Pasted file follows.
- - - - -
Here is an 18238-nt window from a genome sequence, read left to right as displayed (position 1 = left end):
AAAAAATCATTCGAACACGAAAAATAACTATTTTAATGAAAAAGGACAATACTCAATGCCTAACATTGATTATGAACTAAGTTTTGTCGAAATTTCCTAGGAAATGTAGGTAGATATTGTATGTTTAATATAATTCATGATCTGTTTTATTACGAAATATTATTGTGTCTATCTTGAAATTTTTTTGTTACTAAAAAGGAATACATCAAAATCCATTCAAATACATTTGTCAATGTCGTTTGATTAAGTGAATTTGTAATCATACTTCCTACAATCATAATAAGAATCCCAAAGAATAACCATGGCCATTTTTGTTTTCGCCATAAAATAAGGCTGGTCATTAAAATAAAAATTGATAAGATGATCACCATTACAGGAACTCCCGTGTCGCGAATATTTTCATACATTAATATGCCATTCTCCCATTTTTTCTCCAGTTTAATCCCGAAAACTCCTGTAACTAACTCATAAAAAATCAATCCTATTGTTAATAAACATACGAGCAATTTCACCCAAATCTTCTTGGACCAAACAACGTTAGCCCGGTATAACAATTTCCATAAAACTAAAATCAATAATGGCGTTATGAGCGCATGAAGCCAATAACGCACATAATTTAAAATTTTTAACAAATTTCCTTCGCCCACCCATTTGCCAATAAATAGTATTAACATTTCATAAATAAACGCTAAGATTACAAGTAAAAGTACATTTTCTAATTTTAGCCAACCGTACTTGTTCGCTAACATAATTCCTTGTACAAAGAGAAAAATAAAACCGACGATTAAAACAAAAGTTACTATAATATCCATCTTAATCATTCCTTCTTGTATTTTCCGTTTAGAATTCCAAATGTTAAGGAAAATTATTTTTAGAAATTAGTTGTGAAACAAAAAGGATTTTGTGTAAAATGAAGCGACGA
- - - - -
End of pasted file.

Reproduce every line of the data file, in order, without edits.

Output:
Here is an 18238-nt window from a genome sequence, read left to right as displayed (position 1 = left end):
AAAAAATCATTCGAACACGAAAAATAACTATTTTAATGAAAAAGGACAATACTCAATGCCTAACATTGATTATGAACTAAGTTTTGTCGAAATTTCCTAGGAAATGTAGGTAGATATTGTATGTTTAATATAATTCATGATCTGTTTTATTACGAAATATTATTGTGTCTATCTTGAAATTTTTTTGTTACTAAAAAGGAATACATCAAAATCCATTCAAATACATTTGTCAATGTCGTTTGATTAAGTGAATTTGTAATCATACTTCCTACAATCATAATAAGAATCCCAAAGAATAACCATGGCCATTTTTGTTTTCGCCATAAAATAAGGCTGGTCATTAAAATAAAAATTGATAAGATGATCACCATTACAGGAACTCCCGTGTCGCGAATATTTTCATACATTAATATGCCATTCTCCCATTTTTTCTCCAGTTTAATCCCGAAAACTCCTGTAACTAACTCATAAAAAATCAATCCTATTGTTAATAAACATACGAGCAATTTCACCCAAATCTTCTTGGACCAAACAACGTTAGCCCGGTATAACAATTTCCATAAAACTAAAATCAATAATGGCGTTATGAGCGCATGAAGCCAATAACGCACATAATTTAAAATTTTTAACAAATTTCCTTCGCCCACCCATTTGCCAATAAATAGTATTAACATTTCATAAATAAACGCTAAGATTACAAGTAAAAGTACATTTTCTAATTTTAGCCAACCGTACTTGTTCGCTAACATAATTCCTTGTACAAAGAGAAAAATAAAACCGACGATTAAAACAAAAGTTACTATAATATCCATCTTAATCATTCCTTCTTGTATTTTCCGTTTAGAATTCCAAATGTTAAGGAAAATTATTTTTAGAAATTAGTTGTGAAACAAAAAGGATTTTGTGTAAAATGAAGCGACGA